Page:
There’s been a big debate re: who should care for LVAD patients… a general anesthesiologist or a cardiac anesthesiologist? See below for pros and cons of each. Ultimately, I think all anesthesiologists should be comfortable caring for these patients as we’ll see more and more LVAD patients undergoing procedures.
Goals of care for LVAD patients undergoing non-cardiac surgery should be directed at maintaining forward flow and adequate perfusion. Three main factors that affect LVAD flow are preload, RV function, and afterload.
The right ventricle is the primary means of LVAD filling; therefore, maintaining RV function is imperative.
Marked increases in systemic vascular resistance should be avoided.
Generally, decreases in pump flow should first be treated with a fluid challenge. Hypovolemia should be avoided and intraoperative losses should be replaced aggressively. Second line treatment should include inotropic support for the right ventricle.
Low-dose vasopressin (<2.4 U/h) may be the vasopressor of choice due to its minimal effect on pulmonary vascular resistance.
Standard Advanced Cardiovascular Life Support Guidelines should be followed; however, external chest compressions should be avoided during cardiac arrest.
Steep Trendelenburg may increase venous return, risking RV strain. Peritoneal insufflation for laparoscopic surgery also increases afterload and has detrimental effects on preload. Insufflation should utilize minimum pressures and be increased in a gradual, step-wise fashion.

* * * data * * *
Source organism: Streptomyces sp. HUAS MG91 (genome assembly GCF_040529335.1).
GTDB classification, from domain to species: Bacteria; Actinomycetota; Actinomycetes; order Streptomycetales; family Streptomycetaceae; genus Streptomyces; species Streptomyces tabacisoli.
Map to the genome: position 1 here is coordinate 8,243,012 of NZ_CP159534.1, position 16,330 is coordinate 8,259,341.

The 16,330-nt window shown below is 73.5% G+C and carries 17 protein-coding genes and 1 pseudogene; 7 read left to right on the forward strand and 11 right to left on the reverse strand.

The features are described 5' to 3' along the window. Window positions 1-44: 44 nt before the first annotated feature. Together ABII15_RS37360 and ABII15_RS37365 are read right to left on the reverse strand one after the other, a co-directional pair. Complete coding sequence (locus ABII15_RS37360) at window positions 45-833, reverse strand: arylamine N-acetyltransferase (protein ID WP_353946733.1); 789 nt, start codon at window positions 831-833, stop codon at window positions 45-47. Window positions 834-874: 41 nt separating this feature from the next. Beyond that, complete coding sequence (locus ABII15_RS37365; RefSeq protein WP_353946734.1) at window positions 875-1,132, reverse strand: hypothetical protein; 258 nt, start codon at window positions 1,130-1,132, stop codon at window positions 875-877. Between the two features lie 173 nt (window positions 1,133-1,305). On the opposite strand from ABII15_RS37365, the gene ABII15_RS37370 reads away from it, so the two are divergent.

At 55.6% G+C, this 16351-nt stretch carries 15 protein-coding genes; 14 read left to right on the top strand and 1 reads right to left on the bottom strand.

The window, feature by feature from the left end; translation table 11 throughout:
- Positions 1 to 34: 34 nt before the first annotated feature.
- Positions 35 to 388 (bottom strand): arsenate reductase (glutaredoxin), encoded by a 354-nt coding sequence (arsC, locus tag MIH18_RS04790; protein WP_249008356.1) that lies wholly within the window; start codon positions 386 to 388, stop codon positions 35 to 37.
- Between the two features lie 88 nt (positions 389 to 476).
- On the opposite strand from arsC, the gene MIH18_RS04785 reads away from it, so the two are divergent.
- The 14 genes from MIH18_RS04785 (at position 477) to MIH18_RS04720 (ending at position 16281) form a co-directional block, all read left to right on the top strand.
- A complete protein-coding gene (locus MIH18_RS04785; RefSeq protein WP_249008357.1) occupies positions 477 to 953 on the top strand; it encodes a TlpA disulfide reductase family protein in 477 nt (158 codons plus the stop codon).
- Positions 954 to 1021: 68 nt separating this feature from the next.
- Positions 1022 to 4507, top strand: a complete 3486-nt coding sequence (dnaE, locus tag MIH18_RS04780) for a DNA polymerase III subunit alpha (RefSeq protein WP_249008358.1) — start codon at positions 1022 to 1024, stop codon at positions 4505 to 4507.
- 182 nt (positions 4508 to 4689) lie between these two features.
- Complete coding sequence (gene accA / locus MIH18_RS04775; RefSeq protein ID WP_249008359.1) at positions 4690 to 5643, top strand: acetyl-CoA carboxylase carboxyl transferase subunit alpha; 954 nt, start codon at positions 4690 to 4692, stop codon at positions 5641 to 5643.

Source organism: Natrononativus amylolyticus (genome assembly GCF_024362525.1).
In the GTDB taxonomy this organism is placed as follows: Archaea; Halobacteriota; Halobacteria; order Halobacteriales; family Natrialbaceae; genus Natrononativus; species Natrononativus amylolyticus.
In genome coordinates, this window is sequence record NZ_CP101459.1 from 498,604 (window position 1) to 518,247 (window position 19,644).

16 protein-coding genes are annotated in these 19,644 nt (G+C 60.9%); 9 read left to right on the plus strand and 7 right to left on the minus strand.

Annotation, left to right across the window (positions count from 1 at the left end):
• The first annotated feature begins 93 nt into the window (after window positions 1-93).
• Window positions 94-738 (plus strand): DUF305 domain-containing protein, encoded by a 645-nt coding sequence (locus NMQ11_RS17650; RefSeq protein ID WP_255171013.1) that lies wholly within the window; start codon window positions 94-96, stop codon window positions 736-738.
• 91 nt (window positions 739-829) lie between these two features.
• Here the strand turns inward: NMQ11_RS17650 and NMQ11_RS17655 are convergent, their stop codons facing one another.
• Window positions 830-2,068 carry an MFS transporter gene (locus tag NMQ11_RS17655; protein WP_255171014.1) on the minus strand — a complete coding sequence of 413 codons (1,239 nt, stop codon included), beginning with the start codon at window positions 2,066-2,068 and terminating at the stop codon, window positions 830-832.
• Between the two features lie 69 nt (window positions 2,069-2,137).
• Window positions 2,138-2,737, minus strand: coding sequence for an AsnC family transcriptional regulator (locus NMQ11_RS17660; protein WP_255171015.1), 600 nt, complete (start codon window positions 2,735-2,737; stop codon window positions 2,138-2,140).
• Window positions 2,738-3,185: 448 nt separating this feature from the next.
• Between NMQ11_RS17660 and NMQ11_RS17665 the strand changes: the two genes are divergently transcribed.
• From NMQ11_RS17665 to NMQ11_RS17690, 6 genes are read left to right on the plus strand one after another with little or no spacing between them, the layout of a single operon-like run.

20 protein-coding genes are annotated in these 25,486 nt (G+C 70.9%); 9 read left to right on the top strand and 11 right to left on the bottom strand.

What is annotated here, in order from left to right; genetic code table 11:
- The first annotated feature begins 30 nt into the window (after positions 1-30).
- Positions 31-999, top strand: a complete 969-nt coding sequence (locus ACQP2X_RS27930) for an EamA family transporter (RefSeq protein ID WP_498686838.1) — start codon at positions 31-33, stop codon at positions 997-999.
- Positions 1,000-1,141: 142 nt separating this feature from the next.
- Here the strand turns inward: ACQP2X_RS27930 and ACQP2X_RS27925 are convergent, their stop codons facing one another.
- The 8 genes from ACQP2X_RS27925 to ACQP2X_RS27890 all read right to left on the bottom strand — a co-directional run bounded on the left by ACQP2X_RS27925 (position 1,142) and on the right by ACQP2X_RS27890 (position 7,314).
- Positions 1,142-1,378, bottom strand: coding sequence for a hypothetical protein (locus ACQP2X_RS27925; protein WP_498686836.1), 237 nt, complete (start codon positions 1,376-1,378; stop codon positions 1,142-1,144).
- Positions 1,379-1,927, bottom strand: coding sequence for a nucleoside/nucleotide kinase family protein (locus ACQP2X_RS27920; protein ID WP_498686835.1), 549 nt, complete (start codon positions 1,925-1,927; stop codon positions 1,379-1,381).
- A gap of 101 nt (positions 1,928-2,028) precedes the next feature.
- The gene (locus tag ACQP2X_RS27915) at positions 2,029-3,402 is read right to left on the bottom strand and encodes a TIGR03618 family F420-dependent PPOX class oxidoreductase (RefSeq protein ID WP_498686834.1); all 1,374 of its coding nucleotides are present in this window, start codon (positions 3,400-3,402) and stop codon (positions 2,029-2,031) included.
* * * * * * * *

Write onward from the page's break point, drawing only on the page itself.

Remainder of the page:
TEE can be extremely valuable in diagnosing the cause of obstruction.
Transthoracic echo: a beginner’s guide #tte #cardiac #echo #meded
Knowing how to do a quick focused echo exam can be instrumental in diagnosis as well as treatment. This has helped me determine how severe cardiac tamponade has been in an emergent case prior to induction when there was no prior echo. There are so many more useful answers that a bedside echo can provide. Time to get acquainted.
Today, we had a guest speaker Christian Spies from Queen’s Hospital in Hawaii who spoke on his experience with his TAVR team and conscious sedation vs. general anesthesia for these patients. More specifically, we are speaking of the transfemoral route.
Patient selection is key (consider for COPD; bad for OSA)
Short surgical time for monitored anesthesia care (MAC)
Decrease invasive monitoring (no PA catheter,+/-CVP)
No difference in hospital LOS or 1 year mortality rate
Move from TEE to TTE if MAC
Be prepared to convert MAC to GA (can be difficult in already tenuous patient in a crowded space under the drapes)
MAC agents: dexmetetomidine, propofol, ofirimev
Decrease pressor use
Develop an algorithm for MAC vs. GA and patient selection
We at Scripps Memorial Hospital in La Jolla do most of our transfemoral TAVRs via conscious sedation assuming appropriate patient selection. These patients still tend to be the inoperable patients not cleared for open heart AVR (aortic valve replacement). My techniques and choices for setup have changed over time as I’ve had a chance to fine-tune my plan based on prior experiences with TAVR. Patients typically come to the hybrid room with a 20g PIV placed by the pre-op RN.